Access To Care

For months, journalists and politicians fixated on the number of people signing up for health insurance through the federal exchange created as part of the Affordable Care Act. It turned out that more than 5 million people signed up using HealthCare.gov by April 19.

But perhaps more surprising is that, according to federal data released Wednesday to ProPublica, there have been nearly 1 million transactions on the exchange since then. People are allowed to sign up and switch plans after certain life events, such as job changes, moves, the birth of a baby, marriages and divorces.

The Hope Clinic in southwest Houston is in the very heart of Asia Town, a part of the city where bland strip malls hide culinary treasures — Vietnamese pho, Malaysian noodles, Sichuan rabbit and bubble tea.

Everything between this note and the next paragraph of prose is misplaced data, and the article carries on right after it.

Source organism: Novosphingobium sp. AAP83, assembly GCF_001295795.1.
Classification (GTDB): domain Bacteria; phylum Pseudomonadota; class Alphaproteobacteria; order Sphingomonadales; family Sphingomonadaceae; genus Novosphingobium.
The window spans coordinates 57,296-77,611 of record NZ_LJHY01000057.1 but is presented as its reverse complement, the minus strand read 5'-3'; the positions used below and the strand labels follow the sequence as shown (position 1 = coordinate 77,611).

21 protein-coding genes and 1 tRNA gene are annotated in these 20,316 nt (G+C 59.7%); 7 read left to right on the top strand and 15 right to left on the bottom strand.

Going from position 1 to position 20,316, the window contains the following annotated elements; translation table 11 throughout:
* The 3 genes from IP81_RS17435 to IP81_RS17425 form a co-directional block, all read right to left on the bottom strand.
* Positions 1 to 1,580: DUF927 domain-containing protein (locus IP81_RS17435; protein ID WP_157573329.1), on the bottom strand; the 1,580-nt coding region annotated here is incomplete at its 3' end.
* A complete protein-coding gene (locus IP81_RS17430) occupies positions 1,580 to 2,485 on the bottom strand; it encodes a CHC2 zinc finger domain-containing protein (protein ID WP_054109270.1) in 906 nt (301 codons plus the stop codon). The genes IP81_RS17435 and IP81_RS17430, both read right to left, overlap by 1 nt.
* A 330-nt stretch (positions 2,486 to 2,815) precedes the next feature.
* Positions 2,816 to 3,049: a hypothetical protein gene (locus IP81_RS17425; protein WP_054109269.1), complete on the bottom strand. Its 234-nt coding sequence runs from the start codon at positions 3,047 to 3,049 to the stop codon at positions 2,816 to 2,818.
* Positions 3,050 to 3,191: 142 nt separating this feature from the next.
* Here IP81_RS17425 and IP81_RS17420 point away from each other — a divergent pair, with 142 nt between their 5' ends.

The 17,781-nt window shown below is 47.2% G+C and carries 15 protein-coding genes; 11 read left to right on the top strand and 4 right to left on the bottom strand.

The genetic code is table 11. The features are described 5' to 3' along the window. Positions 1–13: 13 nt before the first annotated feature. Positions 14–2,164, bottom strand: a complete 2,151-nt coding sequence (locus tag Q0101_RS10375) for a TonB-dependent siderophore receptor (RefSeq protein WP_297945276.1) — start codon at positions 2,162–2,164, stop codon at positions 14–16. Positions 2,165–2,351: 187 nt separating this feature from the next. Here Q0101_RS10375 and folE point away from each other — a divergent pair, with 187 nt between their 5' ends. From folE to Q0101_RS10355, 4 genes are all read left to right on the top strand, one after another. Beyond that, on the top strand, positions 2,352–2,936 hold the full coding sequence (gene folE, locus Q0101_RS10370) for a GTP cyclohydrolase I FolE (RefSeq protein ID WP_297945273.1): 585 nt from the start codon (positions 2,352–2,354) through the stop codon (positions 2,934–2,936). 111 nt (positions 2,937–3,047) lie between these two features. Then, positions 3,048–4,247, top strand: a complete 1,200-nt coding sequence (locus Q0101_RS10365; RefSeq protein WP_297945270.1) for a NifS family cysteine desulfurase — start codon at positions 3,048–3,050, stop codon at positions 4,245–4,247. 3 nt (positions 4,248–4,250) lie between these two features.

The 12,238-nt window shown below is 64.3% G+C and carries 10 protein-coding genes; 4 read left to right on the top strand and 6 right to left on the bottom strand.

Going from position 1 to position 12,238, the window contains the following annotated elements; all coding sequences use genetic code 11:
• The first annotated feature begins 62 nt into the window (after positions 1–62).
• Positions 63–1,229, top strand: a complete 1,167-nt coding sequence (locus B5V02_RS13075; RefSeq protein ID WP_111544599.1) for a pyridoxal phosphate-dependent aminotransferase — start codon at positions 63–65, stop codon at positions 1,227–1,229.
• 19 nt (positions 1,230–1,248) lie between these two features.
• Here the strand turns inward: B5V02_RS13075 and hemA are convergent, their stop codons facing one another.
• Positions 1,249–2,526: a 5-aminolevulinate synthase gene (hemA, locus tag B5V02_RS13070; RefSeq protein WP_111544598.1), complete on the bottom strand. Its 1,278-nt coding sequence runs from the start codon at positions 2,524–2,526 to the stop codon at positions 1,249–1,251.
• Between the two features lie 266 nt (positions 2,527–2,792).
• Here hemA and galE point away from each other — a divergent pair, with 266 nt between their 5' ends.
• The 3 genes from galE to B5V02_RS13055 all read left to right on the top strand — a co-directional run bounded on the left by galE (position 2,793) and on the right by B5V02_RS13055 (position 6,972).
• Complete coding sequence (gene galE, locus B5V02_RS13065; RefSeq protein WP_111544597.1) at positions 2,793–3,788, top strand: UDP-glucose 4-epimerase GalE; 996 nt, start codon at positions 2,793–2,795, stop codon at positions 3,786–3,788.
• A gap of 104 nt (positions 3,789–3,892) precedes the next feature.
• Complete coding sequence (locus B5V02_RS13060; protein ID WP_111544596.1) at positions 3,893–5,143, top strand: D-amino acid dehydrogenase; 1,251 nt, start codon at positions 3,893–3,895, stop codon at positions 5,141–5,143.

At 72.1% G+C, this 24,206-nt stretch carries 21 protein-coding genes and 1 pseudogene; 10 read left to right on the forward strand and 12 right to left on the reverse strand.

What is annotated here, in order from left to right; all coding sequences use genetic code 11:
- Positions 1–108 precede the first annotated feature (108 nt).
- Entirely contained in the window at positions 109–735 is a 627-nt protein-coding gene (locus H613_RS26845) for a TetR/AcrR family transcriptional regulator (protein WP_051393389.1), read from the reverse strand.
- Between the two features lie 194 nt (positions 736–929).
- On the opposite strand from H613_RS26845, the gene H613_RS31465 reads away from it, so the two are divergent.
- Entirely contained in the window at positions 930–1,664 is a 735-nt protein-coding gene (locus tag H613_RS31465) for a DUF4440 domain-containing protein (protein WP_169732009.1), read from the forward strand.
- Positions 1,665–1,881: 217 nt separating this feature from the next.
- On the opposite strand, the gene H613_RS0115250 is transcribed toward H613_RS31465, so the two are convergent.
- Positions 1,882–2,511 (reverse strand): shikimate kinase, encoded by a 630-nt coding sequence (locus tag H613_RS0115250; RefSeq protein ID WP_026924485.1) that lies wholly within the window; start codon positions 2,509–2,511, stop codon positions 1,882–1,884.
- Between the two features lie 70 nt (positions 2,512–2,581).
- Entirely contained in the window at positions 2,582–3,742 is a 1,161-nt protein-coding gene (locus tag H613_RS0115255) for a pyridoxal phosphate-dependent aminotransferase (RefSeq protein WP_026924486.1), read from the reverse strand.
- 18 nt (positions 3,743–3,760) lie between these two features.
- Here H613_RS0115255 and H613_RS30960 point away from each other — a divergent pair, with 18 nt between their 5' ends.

Inside the clinic, internist Charu Sawhney sees patients from many countries and circumstances. She's a big believer in the Affordable Care Act since most of her patients have been uninsured. She actively pushed many of them to sign up for the new plans.

People are worried about being able to pay for health insurance. So the insurance industry and a group of Democratic senators have proposed offering cheaper, skimpier "copper plans" on the health law's marketplaces that could draw in people who were unhappy with the cost of available plans.

But consumer advocates and others who study the insurance market suggest that there may not be a big demand for these plans and that they could expose people to unacceptably high out-of-pocket costs if they got sick.

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